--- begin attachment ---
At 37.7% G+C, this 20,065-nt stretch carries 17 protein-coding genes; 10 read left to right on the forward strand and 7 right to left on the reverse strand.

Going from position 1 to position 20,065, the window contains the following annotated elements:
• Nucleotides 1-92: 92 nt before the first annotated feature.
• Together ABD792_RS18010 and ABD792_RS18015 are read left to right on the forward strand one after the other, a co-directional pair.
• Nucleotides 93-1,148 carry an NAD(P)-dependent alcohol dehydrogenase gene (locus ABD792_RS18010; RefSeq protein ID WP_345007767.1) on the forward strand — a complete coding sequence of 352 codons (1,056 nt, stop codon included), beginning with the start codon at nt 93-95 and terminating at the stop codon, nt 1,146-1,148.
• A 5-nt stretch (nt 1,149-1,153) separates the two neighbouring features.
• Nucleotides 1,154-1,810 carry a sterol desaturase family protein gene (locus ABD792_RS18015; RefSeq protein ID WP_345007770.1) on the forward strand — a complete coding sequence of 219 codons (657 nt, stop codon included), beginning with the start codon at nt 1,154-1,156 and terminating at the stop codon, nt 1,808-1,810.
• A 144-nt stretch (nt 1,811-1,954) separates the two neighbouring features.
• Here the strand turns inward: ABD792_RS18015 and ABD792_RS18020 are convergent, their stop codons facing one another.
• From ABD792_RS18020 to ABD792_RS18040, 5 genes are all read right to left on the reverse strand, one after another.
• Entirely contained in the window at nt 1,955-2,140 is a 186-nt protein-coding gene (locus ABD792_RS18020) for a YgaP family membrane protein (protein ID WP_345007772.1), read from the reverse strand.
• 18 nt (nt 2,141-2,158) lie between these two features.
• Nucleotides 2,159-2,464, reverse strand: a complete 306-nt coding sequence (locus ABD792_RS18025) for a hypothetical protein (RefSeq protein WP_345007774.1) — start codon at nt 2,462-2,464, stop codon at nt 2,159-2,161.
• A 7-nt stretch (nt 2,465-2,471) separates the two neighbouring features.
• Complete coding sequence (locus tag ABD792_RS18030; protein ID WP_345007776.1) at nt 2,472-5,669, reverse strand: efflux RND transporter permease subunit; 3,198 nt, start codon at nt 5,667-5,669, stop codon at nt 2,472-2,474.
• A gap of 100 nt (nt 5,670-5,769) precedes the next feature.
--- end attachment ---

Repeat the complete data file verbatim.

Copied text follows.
At 37.7% G+C, this 20,065-nt stretch carries 17 protein-coding genes; 10 read left to right on the forward strand and 7 right to left on the reverse strand.

Going from position 1 to position 20,065, the window contains the following annotated elements:
• Nucleotides 1-92: 92 nt before the first annotated feature.
• Together ABD792_RS18010 and ABD792_RS18015 are read left to right on the forward strand one after the other, a co-directional pair.
• Nucleotides 93-1,148 carry an NAD(P)-dependent alcohol dehydrogenase gene (locus ABD792_RS18010; RefSeq protein ID WP_345007767.1) on the forward strand — a complete coding sequence of 352 codons (1,056 nt, stop codon included), beginning with the start codon at nt 93-95 and terminating at the stop codon, nt 1,146-1,148.
• A 5-nt stretch (nt 1,149-1,153) separates the two neighbouring features.
• Nucleotides 1,154-1,810 carry a sterol desaturase family protein gene (locus ABD792_RS18015; RefSeq protein ID WP_345007770.1) on the forward strand — a complete coding sequence of 219 codons (657 nt, stop codon included), beginning with the start codon at nt 1,154-1,156 and terminating at the stop codon, nt 1,808-1,810.
• A 144-nt stretch (nt 1,811-1,954) separates the two neighbouring features.
• Here the strand turns inward: ABD792_RS18015 and ABD792_RS18020 are convergent, their stop codons facing one another.
• From ABD792_RS18020 to ABD792_RS18040, 5 genes are all read right to left on the reverse strand, one after another.
• Entirely contained in the window at nt 1,955-2,140 is a 186-nt protein-coding gene (locus ABD792_RS18020) for a YgaP family membrane protein (protein ID WP_345007772.1), read from the reverse strand.
• 18 nt (nt 2,141-2,158) lie between these two features.
• Nucleotides 2,159-2,464, reverse strand: a complete 306-nt coding sequence (locus ABD792_RS18025) for a hypothetical protein (RefSeq protein WP_345007774.1) — start codon at nt 2,462-2,464, stop codon at nt 2,159-2,161.
• A 7-nt stretch (nt 2,465-2,471) separates the two neighbouring features.
• Complete coding sequence (locus tag ABD792_RS18030; protein ID WP_345007776.1) at nt 2,472-5,669, reverse strand: efflux RND transporter permease subunit; 3,198 nt, start codon at nt 5,667-5,669, stop codon at nt 2,472-2,474.
• A gap of 100 nt (nt 5,670-5,769) precedes the next feature.